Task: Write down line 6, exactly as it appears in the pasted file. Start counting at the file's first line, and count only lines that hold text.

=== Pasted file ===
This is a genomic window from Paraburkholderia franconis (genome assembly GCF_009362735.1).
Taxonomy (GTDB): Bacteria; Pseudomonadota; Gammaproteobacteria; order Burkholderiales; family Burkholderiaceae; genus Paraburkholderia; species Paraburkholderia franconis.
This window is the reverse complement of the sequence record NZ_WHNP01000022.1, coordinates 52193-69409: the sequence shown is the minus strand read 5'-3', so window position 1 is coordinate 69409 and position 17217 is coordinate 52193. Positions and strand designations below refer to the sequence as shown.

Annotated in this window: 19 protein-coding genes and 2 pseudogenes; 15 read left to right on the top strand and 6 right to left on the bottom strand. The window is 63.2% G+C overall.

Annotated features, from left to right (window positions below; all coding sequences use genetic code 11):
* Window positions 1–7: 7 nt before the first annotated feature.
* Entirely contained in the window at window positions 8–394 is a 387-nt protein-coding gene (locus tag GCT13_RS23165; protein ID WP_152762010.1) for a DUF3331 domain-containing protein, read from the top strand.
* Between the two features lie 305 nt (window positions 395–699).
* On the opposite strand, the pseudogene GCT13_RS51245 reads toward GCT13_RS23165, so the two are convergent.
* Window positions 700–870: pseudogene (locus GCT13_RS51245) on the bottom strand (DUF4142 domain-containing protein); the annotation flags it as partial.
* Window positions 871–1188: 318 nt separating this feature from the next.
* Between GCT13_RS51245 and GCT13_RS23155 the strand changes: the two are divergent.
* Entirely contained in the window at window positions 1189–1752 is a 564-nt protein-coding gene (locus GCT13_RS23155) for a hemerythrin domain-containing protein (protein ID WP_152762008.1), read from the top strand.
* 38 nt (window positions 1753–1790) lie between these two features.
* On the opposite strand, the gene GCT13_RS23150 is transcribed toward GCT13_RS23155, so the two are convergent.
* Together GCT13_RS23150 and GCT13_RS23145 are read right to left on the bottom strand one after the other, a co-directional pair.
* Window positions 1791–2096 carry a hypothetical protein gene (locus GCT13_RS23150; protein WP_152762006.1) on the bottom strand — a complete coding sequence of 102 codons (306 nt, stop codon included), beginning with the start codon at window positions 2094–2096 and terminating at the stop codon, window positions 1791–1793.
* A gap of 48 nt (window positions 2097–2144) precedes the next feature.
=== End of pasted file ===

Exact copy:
* Window positions 1–7: 7 nt before the first annotated feature.